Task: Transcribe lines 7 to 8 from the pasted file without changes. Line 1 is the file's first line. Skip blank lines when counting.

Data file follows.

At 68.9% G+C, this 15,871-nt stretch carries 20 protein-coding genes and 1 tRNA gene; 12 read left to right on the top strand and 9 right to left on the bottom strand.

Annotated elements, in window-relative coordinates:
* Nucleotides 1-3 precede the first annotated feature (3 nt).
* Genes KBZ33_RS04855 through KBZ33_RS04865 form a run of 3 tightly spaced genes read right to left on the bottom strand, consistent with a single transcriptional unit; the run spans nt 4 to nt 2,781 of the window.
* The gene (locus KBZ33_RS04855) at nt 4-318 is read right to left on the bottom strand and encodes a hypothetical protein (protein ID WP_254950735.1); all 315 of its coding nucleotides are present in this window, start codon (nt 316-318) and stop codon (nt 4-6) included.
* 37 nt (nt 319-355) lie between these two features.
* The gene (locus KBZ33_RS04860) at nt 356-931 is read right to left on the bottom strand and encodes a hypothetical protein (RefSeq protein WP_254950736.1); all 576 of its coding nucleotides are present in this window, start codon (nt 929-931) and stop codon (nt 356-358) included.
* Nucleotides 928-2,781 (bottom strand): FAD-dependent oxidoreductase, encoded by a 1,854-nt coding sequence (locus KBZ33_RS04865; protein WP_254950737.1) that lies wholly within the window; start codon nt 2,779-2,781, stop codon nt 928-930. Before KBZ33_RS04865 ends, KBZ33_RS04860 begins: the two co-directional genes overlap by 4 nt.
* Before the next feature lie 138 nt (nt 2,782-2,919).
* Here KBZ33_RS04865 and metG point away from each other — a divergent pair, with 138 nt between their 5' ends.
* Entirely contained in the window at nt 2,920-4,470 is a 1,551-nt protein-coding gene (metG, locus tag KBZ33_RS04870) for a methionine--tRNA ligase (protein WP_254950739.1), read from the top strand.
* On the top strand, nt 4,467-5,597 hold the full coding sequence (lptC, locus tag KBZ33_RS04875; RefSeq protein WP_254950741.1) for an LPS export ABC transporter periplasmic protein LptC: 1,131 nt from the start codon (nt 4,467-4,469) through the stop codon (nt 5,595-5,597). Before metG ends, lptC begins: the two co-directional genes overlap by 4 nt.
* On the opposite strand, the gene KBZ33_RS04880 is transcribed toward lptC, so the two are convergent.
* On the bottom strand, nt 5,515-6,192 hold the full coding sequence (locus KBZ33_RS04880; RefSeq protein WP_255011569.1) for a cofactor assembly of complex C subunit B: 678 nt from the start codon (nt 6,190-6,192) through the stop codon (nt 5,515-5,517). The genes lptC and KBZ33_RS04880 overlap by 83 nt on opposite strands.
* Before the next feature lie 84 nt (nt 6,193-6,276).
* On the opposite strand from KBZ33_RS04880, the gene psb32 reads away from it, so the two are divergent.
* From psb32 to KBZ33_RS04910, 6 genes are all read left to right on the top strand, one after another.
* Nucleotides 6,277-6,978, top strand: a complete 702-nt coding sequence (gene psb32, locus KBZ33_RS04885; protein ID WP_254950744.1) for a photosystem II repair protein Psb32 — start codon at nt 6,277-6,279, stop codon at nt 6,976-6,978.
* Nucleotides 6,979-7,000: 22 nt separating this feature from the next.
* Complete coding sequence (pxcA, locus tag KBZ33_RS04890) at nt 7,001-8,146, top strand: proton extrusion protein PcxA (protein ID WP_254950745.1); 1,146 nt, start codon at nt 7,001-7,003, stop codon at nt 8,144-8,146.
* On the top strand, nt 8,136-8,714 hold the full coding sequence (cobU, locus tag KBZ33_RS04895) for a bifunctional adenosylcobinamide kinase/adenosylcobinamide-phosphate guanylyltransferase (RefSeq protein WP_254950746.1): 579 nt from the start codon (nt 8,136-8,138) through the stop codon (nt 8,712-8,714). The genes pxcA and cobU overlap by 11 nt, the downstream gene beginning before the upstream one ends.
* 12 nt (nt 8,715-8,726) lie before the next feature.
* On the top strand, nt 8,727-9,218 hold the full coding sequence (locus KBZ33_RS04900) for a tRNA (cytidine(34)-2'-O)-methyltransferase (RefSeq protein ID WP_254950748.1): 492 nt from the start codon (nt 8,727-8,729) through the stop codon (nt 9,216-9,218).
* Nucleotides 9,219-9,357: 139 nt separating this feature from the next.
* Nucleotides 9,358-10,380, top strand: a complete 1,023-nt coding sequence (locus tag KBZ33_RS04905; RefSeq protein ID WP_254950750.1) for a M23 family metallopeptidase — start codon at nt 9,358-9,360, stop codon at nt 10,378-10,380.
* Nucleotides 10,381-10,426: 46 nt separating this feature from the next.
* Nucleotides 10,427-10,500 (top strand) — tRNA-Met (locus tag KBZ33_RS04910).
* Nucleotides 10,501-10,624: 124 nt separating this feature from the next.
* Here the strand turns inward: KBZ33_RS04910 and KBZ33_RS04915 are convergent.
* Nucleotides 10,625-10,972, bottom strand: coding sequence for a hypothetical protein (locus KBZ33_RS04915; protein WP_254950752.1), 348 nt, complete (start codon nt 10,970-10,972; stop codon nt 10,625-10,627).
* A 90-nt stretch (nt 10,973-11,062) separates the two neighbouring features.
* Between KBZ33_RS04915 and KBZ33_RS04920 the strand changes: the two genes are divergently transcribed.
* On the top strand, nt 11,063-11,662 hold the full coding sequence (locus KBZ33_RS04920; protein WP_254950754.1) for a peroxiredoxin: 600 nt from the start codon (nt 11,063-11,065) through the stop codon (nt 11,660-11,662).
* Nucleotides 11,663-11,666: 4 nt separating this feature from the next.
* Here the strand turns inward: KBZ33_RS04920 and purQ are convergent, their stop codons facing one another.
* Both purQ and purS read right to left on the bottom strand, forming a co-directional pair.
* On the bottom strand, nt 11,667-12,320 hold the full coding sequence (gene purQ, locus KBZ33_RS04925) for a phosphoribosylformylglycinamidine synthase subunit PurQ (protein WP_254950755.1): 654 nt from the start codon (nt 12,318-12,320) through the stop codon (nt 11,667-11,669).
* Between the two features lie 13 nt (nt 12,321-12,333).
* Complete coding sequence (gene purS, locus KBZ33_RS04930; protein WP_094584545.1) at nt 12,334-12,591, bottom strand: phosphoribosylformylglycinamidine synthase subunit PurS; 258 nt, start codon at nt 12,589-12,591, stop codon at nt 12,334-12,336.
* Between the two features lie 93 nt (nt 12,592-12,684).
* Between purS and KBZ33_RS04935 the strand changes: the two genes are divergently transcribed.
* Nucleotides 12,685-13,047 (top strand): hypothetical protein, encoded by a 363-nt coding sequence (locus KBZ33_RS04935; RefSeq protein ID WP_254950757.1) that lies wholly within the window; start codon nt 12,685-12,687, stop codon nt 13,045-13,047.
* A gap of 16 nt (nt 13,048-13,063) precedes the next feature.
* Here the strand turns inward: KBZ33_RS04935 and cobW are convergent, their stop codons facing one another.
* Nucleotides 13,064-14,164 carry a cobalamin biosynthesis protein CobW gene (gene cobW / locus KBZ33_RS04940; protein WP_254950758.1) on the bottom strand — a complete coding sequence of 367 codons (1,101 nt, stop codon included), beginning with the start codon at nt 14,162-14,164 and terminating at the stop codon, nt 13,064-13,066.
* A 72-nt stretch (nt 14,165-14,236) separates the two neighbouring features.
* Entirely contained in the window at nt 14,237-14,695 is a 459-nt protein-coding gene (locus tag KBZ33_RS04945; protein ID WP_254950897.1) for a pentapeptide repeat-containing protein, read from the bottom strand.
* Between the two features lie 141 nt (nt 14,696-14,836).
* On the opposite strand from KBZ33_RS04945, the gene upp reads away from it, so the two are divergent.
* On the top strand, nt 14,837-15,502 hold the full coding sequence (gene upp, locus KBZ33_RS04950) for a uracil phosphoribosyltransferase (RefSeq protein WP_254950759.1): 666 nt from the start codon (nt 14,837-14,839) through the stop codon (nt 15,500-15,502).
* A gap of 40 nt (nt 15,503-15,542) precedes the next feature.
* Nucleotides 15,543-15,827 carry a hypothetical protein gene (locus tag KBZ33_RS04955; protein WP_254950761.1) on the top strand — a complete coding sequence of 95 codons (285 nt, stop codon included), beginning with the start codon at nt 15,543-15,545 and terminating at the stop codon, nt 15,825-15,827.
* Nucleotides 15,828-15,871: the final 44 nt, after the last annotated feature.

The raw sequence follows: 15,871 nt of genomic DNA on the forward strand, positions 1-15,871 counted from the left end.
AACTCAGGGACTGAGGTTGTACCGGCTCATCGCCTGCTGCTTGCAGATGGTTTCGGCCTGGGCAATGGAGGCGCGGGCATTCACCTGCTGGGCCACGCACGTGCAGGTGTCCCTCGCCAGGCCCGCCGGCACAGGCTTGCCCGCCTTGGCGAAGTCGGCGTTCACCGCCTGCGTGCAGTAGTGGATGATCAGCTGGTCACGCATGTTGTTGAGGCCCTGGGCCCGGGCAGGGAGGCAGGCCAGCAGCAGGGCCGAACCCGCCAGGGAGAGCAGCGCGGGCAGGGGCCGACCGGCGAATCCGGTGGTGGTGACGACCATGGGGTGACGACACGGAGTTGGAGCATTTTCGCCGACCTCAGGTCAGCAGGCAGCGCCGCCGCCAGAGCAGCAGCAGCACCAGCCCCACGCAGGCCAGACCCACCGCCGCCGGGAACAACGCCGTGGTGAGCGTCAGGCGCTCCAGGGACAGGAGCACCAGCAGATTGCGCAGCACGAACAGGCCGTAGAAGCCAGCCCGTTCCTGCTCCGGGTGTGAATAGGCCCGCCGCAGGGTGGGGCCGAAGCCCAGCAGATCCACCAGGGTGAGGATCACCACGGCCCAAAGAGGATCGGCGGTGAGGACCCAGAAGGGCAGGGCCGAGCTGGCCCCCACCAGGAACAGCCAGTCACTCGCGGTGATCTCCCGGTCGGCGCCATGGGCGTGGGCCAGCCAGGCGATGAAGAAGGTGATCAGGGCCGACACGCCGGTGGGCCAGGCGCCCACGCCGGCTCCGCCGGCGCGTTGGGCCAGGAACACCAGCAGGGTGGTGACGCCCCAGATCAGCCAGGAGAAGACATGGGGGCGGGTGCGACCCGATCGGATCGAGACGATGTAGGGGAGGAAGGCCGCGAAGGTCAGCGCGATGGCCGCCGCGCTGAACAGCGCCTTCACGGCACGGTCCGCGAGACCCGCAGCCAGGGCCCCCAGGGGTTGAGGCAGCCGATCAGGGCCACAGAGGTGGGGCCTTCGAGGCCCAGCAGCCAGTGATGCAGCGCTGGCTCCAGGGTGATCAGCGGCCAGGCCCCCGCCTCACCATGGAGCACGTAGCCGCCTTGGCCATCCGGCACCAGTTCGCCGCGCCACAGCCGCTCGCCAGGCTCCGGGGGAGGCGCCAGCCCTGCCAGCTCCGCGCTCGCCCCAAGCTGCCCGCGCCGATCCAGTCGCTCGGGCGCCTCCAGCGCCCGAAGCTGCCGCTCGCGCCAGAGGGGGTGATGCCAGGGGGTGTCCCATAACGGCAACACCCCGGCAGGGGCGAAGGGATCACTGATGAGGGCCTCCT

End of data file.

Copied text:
* The gene (locus KBZ33_RS04860) at nt 356-931 is read right to left on the bottom strand and encodes a hypothetical protein (RefSeq protein WP_254950736.1); all 576 of its coding nucleotides are present in this window, start codon (nt 929-931) and stop codon (nt 356-358) included.
* Nucleotides 928-2,781 (bottom strand): FAD-dependent oxidoreductase, encoded by a 1,854-nt coding sequence (locus KBZ33_RS04865; protein WP_254950737.1) that lies wholly within the window; start codon nt 2,779-2,781, stop codon nt 928-930. Before KBZ33_RS04865 ends, KBZ33_RS04860 begins: the two co-directional genes overlap by 4 nt.